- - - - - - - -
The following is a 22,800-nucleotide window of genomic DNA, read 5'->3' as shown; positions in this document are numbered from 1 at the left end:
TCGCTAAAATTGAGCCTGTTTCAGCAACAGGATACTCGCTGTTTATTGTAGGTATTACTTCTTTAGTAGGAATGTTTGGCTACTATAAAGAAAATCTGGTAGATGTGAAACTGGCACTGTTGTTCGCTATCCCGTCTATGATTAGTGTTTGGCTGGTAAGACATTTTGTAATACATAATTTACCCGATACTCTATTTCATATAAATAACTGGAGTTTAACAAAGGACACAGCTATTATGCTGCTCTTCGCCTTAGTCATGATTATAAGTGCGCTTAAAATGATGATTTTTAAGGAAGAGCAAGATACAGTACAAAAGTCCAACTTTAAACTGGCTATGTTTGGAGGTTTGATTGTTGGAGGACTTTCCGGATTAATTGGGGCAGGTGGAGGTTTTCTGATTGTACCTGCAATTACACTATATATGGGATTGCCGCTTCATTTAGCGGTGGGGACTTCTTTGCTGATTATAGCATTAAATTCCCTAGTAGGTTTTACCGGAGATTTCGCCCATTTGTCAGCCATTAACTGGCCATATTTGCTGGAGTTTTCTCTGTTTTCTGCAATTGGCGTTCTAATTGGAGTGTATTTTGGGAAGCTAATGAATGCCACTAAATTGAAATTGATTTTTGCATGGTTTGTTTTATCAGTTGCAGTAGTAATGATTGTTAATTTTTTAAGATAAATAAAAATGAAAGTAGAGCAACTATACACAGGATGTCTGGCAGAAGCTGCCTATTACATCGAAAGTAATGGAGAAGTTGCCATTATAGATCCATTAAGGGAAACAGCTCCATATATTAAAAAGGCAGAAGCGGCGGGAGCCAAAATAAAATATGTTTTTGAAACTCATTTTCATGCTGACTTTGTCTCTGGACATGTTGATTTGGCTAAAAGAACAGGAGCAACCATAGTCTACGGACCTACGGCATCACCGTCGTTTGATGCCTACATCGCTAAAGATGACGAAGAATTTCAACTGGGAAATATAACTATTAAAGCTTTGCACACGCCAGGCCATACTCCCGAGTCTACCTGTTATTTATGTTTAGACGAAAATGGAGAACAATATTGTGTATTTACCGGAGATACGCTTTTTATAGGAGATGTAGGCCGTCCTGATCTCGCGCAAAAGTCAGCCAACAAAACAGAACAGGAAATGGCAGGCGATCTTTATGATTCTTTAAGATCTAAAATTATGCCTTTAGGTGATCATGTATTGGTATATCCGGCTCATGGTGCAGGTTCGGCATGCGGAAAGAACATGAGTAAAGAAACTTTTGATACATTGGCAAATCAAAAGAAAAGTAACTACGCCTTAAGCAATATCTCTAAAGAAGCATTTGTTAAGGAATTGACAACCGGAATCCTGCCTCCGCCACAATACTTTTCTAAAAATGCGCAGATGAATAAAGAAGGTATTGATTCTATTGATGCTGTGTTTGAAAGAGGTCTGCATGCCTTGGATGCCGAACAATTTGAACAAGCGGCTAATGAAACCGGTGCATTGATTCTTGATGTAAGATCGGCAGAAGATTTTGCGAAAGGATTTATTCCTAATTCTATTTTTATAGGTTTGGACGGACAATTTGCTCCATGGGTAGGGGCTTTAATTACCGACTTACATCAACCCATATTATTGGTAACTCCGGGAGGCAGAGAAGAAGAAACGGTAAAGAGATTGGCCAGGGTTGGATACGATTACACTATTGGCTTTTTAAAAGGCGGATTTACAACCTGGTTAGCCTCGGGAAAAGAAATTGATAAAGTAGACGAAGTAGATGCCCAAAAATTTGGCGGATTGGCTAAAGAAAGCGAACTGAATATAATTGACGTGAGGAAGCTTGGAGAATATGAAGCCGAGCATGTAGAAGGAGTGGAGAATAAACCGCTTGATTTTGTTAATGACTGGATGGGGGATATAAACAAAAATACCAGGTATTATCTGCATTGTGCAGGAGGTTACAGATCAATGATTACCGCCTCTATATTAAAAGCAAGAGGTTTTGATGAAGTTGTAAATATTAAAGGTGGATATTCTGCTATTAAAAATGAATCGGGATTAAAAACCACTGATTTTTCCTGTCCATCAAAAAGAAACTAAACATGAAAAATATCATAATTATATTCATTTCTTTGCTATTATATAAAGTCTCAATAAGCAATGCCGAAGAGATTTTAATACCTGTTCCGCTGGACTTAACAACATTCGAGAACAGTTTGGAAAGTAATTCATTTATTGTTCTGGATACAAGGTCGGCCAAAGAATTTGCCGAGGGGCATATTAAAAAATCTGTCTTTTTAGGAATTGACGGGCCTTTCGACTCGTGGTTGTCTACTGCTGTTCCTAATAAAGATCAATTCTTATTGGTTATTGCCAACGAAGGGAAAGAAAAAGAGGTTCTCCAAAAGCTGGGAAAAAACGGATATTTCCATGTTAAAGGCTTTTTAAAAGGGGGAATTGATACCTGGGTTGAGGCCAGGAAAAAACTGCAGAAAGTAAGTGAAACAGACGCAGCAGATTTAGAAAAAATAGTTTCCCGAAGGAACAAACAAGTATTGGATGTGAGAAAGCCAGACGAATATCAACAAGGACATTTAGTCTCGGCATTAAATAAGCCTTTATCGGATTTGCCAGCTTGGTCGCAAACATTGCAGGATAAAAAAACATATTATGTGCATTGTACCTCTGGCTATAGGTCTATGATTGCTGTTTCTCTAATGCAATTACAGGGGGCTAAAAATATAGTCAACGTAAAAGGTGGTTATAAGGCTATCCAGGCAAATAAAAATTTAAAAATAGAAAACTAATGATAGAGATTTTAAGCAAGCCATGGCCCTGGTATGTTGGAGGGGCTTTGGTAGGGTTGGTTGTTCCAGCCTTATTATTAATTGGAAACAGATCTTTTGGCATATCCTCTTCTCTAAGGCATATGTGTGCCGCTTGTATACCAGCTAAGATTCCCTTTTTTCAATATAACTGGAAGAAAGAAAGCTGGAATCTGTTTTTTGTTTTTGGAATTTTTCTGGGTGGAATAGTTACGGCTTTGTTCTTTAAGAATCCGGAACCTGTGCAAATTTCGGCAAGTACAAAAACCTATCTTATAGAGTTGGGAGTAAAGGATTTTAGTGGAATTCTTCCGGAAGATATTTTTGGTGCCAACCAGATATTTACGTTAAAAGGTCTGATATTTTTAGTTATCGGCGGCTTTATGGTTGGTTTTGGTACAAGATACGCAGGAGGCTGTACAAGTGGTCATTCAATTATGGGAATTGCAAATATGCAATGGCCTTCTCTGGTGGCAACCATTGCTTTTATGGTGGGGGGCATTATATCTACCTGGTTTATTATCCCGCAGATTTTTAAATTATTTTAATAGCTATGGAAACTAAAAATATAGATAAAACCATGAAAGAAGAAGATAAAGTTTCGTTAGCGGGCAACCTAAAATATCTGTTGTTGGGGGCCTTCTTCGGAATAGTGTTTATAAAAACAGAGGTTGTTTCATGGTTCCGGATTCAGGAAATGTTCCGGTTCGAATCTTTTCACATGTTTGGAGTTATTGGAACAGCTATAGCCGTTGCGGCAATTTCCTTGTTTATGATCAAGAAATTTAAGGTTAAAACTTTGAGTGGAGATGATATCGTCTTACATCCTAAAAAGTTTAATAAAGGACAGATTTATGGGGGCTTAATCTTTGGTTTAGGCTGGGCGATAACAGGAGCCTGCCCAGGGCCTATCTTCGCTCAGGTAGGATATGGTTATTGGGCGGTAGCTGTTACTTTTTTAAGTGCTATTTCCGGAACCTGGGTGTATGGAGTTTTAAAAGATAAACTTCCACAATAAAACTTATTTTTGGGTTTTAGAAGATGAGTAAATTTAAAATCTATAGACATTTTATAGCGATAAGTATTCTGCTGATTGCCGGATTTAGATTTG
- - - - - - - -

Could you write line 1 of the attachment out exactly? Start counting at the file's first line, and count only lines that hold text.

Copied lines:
The following is a 22,800-nucleotide window of genomic DNA, read 5'->3' as shown; positions in this document are numbered from 1 at the left end: